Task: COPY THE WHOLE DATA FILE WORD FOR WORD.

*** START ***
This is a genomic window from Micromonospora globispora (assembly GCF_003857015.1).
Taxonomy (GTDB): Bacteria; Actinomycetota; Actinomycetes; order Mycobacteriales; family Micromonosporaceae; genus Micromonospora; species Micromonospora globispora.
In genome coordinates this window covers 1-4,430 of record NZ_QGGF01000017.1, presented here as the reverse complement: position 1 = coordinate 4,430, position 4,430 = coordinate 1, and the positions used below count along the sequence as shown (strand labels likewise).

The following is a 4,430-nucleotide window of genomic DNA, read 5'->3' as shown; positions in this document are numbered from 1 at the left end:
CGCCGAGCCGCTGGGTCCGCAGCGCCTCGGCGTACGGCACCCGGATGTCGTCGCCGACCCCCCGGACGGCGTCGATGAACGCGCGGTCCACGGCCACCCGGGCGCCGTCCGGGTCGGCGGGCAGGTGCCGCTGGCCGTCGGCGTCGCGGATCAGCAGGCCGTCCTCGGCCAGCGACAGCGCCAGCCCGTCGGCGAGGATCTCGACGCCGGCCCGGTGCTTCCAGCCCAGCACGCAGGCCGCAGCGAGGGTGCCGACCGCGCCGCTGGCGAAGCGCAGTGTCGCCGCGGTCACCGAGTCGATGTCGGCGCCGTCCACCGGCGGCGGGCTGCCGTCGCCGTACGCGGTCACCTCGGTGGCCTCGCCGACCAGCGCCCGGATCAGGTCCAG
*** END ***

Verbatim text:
This is a genomic window from Micromonospora globispora (assembly GCF_003857015.1).
Taxonomy (GTDB): Bacteria; Actinomycetota; Actinomycetes; order Mycobacteriales; family Micromonosporaceae; genus Micromonospora; species Micromonospora globispora.
In genome coordinates this window covers 1-4,430 of record NZ_QGGF01000017.1, presented here as the reverse complement: position 1 = coordinate 4,430, position 4,430 = coordinate 1, and the positions used below count along the sequence as shown (strand labels likewise).

The following is a 4,430-nucleotide window of genomic DNA, read 5'->3' as shown; positions in this document are numbered from 1 at the left end:
CGCCGAGCCGCTGGGTCCGCAGCGCCTCGGCGTACGGCACCCGGATGTCGTCGCCGACCCCCCGGACGGCGTCGATGAACGCGCGGTCCACGGCCACCCGGGCGCCGTCCGGGTCGGCGGGCAGGTGCCGCTGGCCGTCGGCGTCGCGGATCAGCAGGCCGTCCTCGGCCAGCGACAGCGCCAGCCCGTCGGCGAGGATCTCGACGCCGGCCCGGTGCTTCCAGCCCAGCACGCAGGCCGCAGCGAGGGTGCCGACCGCGCCGCTGGCGAAGCGCAGTGTCGCCGCGGTCACCGAGTCGATGTCGGCGCCGTCCACCGGCGGCGGGCTGCCGTCGCCGTACGCGGTCACCTCGGTGGCCTCGCCGACCAGCGCCCGGATCAGGTCCAG